CORUNNA — Thirty-fifth Circuit Court Judge Matthew Stewart Tuesday dismissed appeals by three county commissioners that sought to invalidate recall petitions launched after commissioners voted to award themselves up to $25,000 in federal COVID relief funds — meaning the recalls are now clear to proceed.

According to an order signed by Stewart and filed in Circuit Court Tuesday afternoon, the appeals by commissioners John Plowman, R-district 7, Cindy Garber, R-District 6, and Jeremy Root, R-District 5, were filled with numerous procedural errors and failed to comply with court rules. A hearing on the appeals had been scheduled for today.

Stewart noted in his ruling that the court “attempted to overlook the defects in hopes of obtaining a ‘just, speedy and economical determination’” in the case, but was “unable to overlook the defects” in the commissioners’ respective appeals.

Weeks after the county board voted to give itself federal COVID-19 relief money and was ordered to pay it back, several Shiawassee County residents initiated recall petitions in their respective districts against Root, Garber and Plowman. The three affected commissioners appealed the recall language, which led to Tuesday’s decision.

Plowman today said the decision was reprehensible.

“I was not allowed due process,” he said. “We did everything the court asked and then some. And then not to be heard is really something. I should have the right to be heard. I was taken aback.”

Plowman said he and his attorneys are considering their appeal options.

Anthony Karhoff, who is helping organize the recalls, said he was pleased with Stewart’s decision, and that since the commissioners came under fire for voting to award themselves thousands of dollars in bonuses, residents of Shiawassee County can hold the responsible commissioners accountable.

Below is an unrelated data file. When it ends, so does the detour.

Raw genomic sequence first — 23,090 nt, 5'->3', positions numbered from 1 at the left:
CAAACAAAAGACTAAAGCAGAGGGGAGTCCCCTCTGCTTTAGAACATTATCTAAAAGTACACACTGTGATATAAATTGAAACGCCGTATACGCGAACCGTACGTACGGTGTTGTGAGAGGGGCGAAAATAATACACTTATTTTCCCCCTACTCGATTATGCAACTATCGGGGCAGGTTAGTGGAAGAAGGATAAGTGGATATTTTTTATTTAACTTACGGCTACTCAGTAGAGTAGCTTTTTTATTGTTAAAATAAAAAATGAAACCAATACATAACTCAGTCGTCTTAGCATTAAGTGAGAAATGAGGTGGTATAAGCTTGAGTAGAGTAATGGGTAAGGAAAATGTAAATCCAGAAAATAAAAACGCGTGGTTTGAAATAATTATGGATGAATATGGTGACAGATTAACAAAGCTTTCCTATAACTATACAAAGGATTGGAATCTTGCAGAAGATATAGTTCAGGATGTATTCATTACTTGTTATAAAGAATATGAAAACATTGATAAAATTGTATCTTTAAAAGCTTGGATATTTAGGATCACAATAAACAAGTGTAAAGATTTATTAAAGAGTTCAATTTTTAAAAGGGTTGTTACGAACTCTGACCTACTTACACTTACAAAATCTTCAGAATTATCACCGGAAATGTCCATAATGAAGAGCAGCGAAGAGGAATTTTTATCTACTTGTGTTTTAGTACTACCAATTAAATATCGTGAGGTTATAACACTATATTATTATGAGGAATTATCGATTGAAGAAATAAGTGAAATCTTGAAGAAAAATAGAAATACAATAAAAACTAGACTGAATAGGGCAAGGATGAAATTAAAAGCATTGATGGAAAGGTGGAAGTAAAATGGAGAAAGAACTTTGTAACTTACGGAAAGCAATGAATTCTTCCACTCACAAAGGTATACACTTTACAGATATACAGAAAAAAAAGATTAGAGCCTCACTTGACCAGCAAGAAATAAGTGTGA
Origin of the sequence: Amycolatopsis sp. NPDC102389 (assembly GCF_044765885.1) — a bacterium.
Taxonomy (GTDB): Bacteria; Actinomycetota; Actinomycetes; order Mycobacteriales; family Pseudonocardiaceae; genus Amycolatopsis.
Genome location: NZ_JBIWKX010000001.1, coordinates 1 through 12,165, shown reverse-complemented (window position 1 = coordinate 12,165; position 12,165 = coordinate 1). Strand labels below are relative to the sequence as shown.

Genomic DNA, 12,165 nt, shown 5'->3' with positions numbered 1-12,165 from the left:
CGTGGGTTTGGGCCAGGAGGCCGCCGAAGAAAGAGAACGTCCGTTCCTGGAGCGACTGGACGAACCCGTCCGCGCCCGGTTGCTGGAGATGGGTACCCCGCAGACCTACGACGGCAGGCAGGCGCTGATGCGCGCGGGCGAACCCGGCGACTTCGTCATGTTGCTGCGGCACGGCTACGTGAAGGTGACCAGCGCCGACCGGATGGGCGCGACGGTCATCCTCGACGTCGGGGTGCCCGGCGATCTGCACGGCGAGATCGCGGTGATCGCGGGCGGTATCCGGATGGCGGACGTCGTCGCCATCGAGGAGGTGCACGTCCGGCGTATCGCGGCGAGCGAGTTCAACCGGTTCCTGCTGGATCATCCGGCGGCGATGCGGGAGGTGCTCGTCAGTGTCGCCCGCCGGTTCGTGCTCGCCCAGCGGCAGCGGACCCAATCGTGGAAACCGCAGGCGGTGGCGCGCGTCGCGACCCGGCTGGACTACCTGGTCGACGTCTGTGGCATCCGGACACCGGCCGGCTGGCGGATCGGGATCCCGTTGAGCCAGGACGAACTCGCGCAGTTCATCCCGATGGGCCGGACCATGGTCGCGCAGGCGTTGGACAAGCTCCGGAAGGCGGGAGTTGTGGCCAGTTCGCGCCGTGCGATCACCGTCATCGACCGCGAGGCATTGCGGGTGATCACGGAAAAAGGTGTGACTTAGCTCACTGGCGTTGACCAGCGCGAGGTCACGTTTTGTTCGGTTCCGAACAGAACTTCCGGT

“Public servants should be held to the highest standard of accountability,” Karhoff said. “What happened today was a milestone for Shiawassee County and all of its affected residents.”

The earliest recall elections against Root, Garber and Plowman can take place is May 2022. All current commissioners are up for re-election in November 2022.

Byron resident Jeff Reed filed the recall against Root while Laingsburg area resident Don Goetschy filed petition language to recall Garber, and Perry Township resident Matt Shepard filed language against Plowman. Reed, Goetschy and Shepard could not be reached for comment before press time.

Karhoff Tuesday repeated his call for Root, Garber and Plowman to resign from their positions as county commissioners.

“Let our county move forward and stop costing county residents money for legal costs and a recall,” Karhoff said, adding he was “100 percent certain” the recall petitions would ultimately be successful. He added he believes criminal charges will be filed against Root, Garber, Plowman, and county coordinator Brian Boggs. “They should do what’s best for our community and not their pockets … It’s like the Cookie Monster getting into the cookie jar.”